Someone else who believes that college students are spending too much on the lifestyle is financial expert, bestselling author and host of The Rachel Cruze Show, Rachel Cruze. Rachel says the expectations of a college student should be that you’re broke, living on ramen noodles, and working hard.
Rachel says, “I would rather you live like a college student while you’re in college than try to live like a 25-year-old and graduate and have to go back to living like an actual college student because you have no money and so much debt.
“The good thing is that everyone else around you is in the same boat,” she continues. “Be broke together—enjoy the time of life because that’s the time you can actually be broke and enjoy it.”
Anthony ONeal still regrets the mistakes he made with student loans. “I spent $10,000 on my student loans just so I could have a lifestyle,” he admits. “Not one penny—hear me clearly—not one penny went toward books or education. It went toward the lifestyle.”
Anthony, Rachel and so many experts we spoke with agree: The cool college lifestyle isn’t worth student loan debt.
“Do not allow the lifestyle to be the reason why you’re in bondage for the next 20, 30, 40 years,” says Anthony. “Sacrifice. Act like you’re broke. So that way, when you do graduate college, you can start enjoying some of the things that you wanted to enjoy. By now, you’re in your career and you have the resources, the financial resources to enjoy it.”
Is College Really an Investment?
Since people have been convinced that college is an investment for your future, they think it’s worth going into debt for. But like any investment, ROI is important. That’s return on investment.
Dave Ramsey is a bestselling author, financial expert and host of The Dave Ramsey Show, and he says there’s no guarantee you’ll ever see that return on investment. And he points out one of the things people always point to:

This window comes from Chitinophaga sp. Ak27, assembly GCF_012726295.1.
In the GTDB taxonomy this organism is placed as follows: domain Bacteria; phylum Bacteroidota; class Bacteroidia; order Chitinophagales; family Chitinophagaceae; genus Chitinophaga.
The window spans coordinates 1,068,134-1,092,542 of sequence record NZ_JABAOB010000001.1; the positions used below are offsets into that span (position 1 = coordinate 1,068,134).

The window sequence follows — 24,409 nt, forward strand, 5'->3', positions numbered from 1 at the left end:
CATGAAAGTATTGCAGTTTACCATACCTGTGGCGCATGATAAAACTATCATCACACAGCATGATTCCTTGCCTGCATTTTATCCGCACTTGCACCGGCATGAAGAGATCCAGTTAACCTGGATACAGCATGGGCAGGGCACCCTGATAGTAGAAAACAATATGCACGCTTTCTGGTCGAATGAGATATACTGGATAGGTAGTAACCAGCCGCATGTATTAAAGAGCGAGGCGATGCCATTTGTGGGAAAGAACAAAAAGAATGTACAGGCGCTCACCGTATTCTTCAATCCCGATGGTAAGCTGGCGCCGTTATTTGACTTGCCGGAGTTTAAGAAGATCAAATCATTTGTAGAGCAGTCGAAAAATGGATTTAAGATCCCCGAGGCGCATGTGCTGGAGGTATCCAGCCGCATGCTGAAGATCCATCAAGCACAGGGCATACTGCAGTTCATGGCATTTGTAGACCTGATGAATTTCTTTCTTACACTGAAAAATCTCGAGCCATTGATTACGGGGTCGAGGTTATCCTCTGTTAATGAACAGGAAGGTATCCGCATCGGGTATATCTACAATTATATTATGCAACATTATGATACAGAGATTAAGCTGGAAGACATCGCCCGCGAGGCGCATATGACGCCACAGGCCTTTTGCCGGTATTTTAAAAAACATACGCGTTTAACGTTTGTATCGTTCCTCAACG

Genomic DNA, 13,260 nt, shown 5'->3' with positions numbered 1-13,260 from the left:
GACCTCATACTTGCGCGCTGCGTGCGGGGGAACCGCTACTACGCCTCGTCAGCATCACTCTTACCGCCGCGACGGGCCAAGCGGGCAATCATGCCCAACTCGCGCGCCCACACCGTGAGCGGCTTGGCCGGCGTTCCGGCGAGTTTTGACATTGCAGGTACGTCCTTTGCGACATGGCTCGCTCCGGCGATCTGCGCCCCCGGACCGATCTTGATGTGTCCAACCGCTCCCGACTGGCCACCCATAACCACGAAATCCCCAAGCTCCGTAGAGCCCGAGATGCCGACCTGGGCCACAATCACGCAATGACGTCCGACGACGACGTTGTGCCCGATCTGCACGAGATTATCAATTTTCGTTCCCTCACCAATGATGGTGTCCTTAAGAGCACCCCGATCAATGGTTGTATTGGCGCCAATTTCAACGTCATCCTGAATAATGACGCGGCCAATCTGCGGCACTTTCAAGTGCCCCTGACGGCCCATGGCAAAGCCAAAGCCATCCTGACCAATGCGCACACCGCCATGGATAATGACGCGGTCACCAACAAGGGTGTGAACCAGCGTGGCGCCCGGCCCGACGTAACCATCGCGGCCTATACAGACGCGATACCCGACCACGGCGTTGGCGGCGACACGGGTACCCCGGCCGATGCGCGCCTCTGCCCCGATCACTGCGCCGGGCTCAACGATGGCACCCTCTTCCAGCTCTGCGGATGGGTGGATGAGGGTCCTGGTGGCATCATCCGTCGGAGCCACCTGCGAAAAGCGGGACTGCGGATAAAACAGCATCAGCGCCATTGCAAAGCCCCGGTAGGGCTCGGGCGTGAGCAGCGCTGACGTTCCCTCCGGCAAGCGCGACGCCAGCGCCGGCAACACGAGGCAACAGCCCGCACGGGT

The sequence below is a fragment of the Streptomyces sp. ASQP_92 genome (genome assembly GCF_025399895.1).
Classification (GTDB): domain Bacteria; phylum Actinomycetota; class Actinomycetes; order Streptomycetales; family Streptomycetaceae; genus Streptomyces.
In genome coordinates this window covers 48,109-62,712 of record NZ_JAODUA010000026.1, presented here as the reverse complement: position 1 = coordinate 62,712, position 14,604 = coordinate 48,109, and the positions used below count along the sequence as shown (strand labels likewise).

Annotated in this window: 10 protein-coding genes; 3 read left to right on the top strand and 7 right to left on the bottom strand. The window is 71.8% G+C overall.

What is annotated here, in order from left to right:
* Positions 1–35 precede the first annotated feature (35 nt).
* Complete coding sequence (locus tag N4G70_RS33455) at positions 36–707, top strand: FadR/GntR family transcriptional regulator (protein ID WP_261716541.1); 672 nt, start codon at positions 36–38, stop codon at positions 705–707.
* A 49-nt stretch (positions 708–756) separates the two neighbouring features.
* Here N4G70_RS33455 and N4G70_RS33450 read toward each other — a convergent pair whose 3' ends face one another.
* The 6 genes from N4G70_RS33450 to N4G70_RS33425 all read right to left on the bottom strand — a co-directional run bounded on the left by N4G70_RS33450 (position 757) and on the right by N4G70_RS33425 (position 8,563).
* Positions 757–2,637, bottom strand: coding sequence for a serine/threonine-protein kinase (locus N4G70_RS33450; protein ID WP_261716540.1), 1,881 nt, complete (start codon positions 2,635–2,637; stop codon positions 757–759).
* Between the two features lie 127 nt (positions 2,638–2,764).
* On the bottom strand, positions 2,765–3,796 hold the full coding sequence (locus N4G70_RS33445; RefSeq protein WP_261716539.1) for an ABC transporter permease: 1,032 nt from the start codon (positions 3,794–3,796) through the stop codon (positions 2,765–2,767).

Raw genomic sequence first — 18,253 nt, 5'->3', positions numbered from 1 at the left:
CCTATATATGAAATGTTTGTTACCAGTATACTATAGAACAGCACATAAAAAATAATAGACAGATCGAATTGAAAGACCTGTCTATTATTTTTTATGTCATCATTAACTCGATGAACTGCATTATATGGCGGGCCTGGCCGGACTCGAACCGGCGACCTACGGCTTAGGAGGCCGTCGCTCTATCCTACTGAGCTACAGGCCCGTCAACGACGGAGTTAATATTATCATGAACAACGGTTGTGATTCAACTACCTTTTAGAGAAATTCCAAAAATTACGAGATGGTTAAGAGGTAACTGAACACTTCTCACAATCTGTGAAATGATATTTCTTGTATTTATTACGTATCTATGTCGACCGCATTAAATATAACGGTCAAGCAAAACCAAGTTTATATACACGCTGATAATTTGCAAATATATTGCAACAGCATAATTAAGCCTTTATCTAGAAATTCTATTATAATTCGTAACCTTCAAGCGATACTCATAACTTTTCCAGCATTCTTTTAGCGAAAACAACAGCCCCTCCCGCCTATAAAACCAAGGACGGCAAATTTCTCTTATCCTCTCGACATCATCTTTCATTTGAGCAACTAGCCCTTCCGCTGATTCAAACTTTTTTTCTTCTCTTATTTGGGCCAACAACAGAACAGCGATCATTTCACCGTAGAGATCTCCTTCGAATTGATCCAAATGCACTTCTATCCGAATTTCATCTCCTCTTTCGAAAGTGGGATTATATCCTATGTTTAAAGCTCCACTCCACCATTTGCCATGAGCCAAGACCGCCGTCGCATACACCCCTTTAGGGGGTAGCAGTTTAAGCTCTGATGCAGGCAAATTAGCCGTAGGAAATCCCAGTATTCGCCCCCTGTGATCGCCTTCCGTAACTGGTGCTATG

“They say, ‘Well, college graduates on average make more than noncollege graduates.’ But the problem is you’re leaving out the stupid stuff. And so what you’ve got to do is look at your particular degree field and say. . . ‘If I get a degree in German polka history, what am I going to get in that field?’ And that keeps you from getting caught up in this idea that college is always a good idea. College is not always a good idea any more than home ownership is always a good idea.”
Figuring out the ROI on your degree is just one piece of the puzzle. The reality is, that piece of paper may not be enough to land you your dream job. There’s more to it, and we got Ken Coleman to weigh in. He’s a career expert and host of The Ken Coleman Show.
“There’s a myth out there . . . that the moment you move the tassel and walk off the stage, employers are blowing your phone up: ‘We want you, you’re special. You had a good grade point average and picked a very attractive major.’ It’s a giant myth.”
Ken believes it’s time to stop buying into that myth, especially since we already know the system isn’t working. “We have a real scourge—a real problem in America—where people are coming out of college with a degree, and they’re overqualified for what [job] they can actually get because the degree is not as important as it used to be for employers. And so you’ve got to be very careful to say, ‘Is this major, is this degree truly preparing me for my future?’”
If college won’t truly prepare you for your career and the rest of your adult life, then why is it worth it? At that point, is college even worth it at all? It’s a question that both students and parents need to take more seriously.
Too many people are sleepwalking their way into college and student loan debt. What starts as the “right” next step quickly turns into millions of students with decades of debt.
College exists to prepare you for a job and your future, but it’s not always the right next step. So you need to determine if it’s right for you.
If you or someone you know needs a path for how to avoid student loans and graduate debt-free, Anthony ONeal’s new book will help. Debt-Free Degree teaches parents how to help their kids pay for college without debt, even if they haven’t saved for it. This is a step-by-step plan that combines common sense and honest humor.
Debt-Free Degree doesn’t just tell you what to do. It also tells you why to do it, how to do it, and when to do it.
In the next episode of Borrowed Future, we’ll dive into why we choose the colleges that we do, why a famous college might not be worth the cost, and why a fancy cafeteria or even a pool shouldn’t be a deciding factor in your college choice.